Today in New West news: Arch Coal emerges from bankruptcy, Micron posts less than expected fourth quarter loss, and former Yellowstone superintendent dies.
Early this year, in January, Arch Coal, America’s second largest coal company, sent shockwaves through the industry by declaring bankruptcy, setting off a monumental debate over the future of coal for power generation and other purposes. The company was $6 billion in debt and liable for around $400 million in reclamation dues for its Wyoming mines.
Now, according to the Casper Star Tribune, Arch Coal has emerged from bankruptcy proceedings, shedding most of its debt in the process:
The St. Louis-based company shed $4.7 billion of what it owed when it filed for Ch. 11 protection in January. The company is the second-largest producer of thermal coal in the U.S. and has $300 million in cash, according to a company statement released Monday. It also carries $363 million in debt, mostly the result of a new term loan and capital leases, according to the company.
“I am confident we have all the pieces in place for long-term success – an extraordinary workforce, cost-competitive assets, a high-quality reserve base, a clean balance sheet and an excellent management team,” the company’s CEO John Eaves said in a statement Monday.
Arch, which operates the Black Thunder mine near Wright, is one of three large coal companies operating in Wyoming to file for Ch. 11 protection since last year and the second to re-emerge. Alpha Natural Resources exited bankruptcy in July as a new company, Contura Energy. Peabody Energy, which owns the North Antelope Rochelle mine near Gillette, has yet to finish restructuring.
The bankrupt companies accrued significant debt when the metallurgical coal market ballooned, and Chinese demand appeared insatiable. Those proved to be bad bets when the coal market plunged to 30-year lows. Arch, Alpha and Peabody laid off a combined 502 Wyoming coal miners in April as a result.
Coal is projected to rally, though not to its former glory, according to most analysts. The post-bankruptcy companies have good odds and less debt to constrain their financials, some say.
Wyoming is known for thermal coal, which is used to generate electricity. That market has not been as successful as its sister, the metallurgical market, which recently experienced growth. Arch has a dominant position in the met market which services the steel industry.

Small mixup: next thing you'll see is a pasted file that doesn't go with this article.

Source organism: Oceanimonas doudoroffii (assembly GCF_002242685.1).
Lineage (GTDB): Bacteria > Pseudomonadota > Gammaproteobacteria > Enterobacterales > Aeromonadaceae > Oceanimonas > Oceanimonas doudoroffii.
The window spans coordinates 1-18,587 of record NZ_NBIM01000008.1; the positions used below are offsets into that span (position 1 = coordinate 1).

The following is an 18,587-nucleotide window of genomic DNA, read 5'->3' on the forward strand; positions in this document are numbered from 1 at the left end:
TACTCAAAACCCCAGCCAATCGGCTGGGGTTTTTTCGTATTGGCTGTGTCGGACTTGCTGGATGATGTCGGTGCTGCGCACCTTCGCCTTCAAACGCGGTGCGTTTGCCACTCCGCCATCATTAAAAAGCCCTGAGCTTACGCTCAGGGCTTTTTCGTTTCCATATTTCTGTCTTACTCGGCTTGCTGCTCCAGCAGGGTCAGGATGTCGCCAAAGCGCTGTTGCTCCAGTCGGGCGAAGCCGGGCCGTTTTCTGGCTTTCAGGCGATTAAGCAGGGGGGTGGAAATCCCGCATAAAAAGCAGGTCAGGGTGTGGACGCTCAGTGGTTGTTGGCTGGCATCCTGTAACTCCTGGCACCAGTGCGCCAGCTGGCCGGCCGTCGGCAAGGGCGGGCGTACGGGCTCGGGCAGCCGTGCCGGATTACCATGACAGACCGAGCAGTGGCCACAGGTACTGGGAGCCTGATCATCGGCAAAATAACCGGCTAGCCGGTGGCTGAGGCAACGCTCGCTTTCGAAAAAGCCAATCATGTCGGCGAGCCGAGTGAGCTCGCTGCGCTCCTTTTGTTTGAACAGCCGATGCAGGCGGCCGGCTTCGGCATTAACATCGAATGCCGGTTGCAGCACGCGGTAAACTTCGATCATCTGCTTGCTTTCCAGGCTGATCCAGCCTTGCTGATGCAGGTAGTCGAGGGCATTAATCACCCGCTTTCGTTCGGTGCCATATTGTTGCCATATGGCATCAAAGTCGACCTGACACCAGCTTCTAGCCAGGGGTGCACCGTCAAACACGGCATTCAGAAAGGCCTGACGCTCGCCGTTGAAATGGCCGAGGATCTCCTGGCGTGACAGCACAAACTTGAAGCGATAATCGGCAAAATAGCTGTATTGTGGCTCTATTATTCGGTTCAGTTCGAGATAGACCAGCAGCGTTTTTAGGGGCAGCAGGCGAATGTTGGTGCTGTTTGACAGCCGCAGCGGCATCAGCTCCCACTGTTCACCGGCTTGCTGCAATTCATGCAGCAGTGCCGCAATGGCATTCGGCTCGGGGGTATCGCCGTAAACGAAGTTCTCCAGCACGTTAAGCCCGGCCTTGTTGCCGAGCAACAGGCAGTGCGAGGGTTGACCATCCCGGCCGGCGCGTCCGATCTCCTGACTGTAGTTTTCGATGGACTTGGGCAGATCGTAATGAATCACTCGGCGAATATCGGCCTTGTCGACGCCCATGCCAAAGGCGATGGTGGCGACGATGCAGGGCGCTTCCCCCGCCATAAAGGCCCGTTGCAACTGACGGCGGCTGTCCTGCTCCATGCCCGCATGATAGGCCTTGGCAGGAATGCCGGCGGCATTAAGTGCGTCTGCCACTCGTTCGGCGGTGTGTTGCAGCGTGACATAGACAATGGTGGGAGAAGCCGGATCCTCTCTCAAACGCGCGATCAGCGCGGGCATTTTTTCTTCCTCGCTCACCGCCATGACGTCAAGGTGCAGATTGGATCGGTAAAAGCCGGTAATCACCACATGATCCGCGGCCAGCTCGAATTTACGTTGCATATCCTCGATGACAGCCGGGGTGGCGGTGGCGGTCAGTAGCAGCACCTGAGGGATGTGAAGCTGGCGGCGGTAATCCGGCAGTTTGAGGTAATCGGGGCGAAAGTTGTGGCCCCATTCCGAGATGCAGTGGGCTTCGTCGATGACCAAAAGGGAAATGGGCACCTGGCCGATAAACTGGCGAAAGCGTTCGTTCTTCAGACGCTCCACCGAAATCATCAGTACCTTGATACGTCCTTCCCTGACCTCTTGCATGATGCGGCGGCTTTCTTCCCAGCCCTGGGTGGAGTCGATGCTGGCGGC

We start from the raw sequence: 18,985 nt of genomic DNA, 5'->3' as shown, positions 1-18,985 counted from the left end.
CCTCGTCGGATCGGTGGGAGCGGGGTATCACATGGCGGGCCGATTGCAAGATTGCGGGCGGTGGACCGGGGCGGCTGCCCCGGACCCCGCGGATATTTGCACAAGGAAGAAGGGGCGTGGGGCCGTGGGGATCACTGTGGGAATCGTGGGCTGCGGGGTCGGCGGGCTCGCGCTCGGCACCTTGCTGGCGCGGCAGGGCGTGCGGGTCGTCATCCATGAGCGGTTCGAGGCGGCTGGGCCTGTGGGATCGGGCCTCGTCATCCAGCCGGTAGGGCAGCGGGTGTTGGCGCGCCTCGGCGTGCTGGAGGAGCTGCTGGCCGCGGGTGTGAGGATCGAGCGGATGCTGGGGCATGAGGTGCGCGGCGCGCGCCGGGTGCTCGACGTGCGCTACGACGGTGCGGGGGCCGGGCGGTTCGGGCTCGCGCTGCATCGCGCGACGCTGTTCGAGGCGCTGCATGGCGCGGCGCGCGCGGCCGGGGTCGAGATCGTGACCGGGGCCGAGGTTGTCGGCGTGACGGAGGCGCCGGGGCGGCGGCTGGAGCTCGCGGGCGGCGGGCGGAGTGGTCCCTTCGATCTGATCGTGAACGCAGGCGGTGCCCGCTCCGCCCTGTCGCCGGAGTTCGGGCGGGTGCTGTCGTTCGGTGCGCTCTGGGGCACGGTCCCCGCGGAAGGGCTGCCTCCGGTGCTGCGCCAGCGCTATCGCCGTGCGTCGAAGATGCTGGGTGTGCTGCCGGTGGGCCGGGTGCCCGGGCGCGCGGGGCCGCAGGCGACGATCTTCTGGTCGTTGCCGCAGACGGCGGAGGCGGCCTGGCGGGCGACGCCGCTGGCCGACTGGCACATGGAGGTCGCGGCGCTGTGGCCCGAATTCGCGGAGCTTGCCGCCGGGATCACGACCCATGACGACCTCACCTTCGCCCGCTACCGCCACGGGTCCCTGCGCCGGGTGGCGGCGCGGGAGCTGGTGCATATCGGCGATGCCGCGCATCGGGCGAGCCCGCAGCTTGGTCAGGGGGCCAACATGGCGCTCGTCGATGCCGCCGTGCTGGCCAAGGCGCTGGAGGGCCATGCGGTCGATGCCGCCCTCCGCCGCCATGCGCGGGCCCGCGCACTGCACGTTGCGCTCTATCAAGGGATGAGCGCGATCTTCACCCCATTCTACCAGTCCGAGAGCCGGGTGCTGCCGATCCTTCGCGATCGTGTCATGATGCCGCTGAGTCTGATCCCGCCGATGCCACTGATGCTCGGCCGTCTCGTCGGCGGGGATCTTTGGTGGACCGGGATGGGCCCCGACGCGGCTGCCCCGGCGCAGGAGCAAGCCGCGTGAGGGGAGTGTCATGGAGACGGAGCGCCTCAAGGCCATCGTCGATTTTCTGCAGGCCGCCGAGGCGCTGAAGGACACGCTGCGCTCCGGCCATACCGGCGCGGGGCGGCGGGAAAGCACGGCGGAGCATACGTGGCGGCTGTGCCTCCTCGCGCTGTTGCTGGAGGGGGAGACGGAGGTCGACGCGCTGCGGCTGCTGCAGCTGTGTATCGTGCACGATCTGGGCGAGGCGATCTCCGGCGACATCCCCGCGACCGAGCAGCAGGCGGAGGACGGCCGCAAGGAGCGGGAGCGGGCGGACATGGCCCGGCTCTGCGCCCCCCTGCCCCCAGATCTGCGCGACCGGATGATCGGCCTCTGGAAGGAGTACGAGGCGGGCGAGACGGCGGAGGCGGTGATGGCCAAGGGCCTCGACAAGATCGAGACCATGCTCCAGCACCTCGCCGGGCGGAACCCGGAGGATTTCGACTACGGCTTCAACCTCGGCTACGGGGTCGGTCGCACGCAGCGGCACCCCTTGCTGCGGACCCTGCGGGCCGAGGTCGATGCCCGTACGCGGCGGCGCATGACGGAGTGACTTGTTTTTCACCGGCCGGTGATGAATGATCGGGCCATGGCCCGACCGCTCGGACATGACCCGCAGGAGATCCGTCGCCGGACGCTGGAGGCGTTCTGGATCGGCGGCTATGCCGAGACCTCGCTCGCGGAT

Over in Idaho, according to the Idaho Statesman, Boise-based Micron Technology has posted better-than-expected fourth quarter revenue, which is a mixed bag considering the company expected to lose millions—and still lost millions. Micron posted a loss of $170 million, adding to a total loss of $276 million for the past four quarters. The company made $12.4 billion this year, down from $16.1 billion in 2015.
According to Fortune, despite the loss, the company is optimistic heading into the latest quarter:
Micron, which manufactures DRAM chips used in PCs and NAND flash memory chips widely used in smartphones to store music, pictures and data, has enjoyed a recovery in the last six months amid signs of improvement in the market.
“We are seeing improving market conditions in terms of both slowing supply growth and improving demand across a number of key segments,” Micron CEO Mark Durcan said.
With DRAM prices rebounding to 7 month highs, Micron is benefiting as the supply glut in the market has dried up following aggressive cut backs in production amid signs of a bounce back in demand.
Prices of both DRAM and NAND chips are expected to rise in the fourth quarter, according to research firm TrendForce, with DRAM prices anticipated to rise over 10% from the previous quarter.
On an adjusted basis, Micron lost 5 cents per share, beating estimates of a loss of 12 cents per share.
The latest quarter included a $58 million charge related to a restructuring program the company announced in the third quarter.
Micron’s net sales fell 10.6% to $3.22 billion in the fourth quarter. Analysts on average were expecting revenue of $3.15 billion.
Finally, down in Yellowstone National Park, former Yellowstone superintendent Bob Barbee passed away Sunday, October 2 at the age of 80 in his home in Bozeman, Montana, according to Yellowstone Insider:
Bob’s cumulative achievements within the agency and in particular in Yellowstone are too numerous to recount. However, he will always be remembered for his handling of the epic 1988 Yellowstone fires and how he persevered through the intensity of that long summer. He faced hordes of people, thousands of news media, and an endless stream of politicians all wanting to dictate how he should be managing the fires.
With the hindsight of some 28 years now, it is clear Bob’s leadership in managing the extreme fire situation in 1988 ultimately shaped the future of federal wildland fire management policy. Today many of the methods used in Yellowstone in 1988 are now mainstream tactics in managing large wildland fires for resource benefit, economics, and most importantly for human safety.
Anyone fortunate enough to know Bob also knows his extraordinary partner and spouse Carol. Together they shared their lives in some of our nation’s most iconic landscapes, raised three daughters and are the proud grandparents of seven grandkids. They have entertained presidents and kings as well as seasonal park employees who had no place to sleep for a night or two between jobs. Their hospitality is legend and many a national decision was made around their kitchen table or campfire with some of the nation’s highest officials.